Mbeki flew in from Johannesburg to join the ceremony and was met by Robert Mugabe, the Zimbabwean president, said Al Jazeera's Kalay Maistry from Johannesburg.
She added: "President [Robert] Mugabe has indeed met the leader of the opposition Morgan Tsvangirai. They were ushered into a room with South African president and the talks mediator Thabo Mbeki.
"So it is a very momentous occasion for Zimbabweans and everyone is hopig that this will now indeed be the first step in what will eventually lead to a lasting political and economic solution for zimbabwe."
International pressure for the parties to negotiate intensified after Mugabe won a one-man presidential run-off election, after it had been boycotted by Tsvangirai, the MDC leader, due to a wave of deadly attacks against his supporters.
The MDC says that at least 120 people have been killed in politically motivated violence.
Tsvangirai has previously refused to negotiate with Mugabe unless he and Zanu-PF recognised his victory in the first round of the presidential poll on March 29.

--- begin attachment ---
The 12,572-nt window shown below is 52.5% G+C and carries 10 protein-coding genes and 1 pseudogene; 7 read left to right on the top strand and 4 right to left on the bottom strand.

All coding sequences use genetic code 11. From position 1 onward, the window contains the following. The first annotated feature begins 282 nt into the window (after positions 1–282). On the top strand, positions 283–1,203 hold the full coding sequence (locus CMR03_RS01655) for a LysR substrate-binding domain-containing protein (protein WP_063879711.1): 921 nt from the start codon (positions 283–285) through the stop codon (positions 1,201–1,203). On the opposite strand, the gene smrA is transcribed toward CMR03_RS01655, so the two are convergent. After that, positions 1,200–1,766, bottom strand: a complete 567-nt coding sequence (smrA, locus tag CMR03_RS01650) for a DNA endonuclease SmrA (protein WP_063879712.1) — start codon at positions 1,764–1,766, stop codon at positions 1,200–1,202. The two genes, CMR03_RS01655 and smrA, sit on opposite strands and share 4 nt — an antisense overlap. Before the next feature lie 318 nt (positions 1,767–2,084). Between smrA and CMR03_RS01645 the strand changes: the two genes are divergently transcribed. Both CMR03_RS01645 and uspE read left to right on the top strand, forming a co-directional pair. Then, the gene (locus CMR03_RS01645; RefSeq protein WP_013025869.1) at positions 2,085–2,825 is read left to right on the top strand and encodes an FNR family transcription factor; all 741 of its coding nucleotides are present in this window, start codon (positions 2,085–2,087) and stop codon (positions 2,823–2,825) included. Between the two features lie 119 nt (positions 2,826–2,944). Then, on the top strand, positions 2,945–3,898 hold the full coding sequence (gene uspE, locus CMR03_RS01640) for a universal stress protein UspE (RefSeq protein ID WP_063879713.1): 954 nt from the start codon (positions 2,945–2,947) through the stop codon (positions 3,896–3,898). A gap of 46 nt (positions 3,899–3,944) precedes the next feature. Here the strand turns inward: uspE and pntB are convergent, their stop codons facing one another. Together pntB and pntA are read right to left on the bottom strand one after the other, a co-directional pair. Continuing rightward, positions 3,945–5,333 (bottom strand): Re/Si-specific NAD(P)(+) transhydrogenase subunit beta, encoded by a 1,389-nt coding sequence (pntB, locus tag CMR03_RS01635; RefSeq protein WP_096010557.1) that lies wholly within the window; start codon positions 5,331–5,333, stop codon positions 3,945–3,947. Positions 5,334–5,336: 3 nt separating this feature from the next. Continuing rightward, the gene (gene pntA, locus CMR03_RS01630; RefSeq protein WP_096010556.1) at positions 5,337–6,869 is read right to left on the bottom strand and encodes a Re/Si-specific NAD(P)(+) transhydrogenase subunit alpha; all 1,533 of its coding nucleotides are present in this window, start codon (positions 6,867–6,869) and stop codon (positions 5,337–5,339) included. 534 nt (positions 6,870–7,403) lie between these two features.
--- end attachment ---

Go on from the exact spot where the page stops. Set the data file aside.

Memorandum of understanding
The South African government confirmed that Mbeki would fly to Harare, the capital, to oversee the signing between Zanu-PF and the MDC.
A foreign ministry statement read: "Mbeki will travel to Harare to facilitate the signing of a memorandum of understanding among the Zimbabwean political parties.
"The memorandum represents a positive step forward in the ongoing dialogue among the parties as facilitated by President Mbeki acting on behalf of SADC [Southern African Development Community]."
The move comes after a series of meetings between Mbeki, the rival parties and officials from the UN and African Union.
Haile Menkerios, the UN special representative to Zimbabwe, and Jean Ping, the African Union commission chairman, who met the parties over the weekend, had both expressed confidence the pact would be signed.
Menkerios said the draft, once signed, would clear the way for actual talks on the future of the country to take place.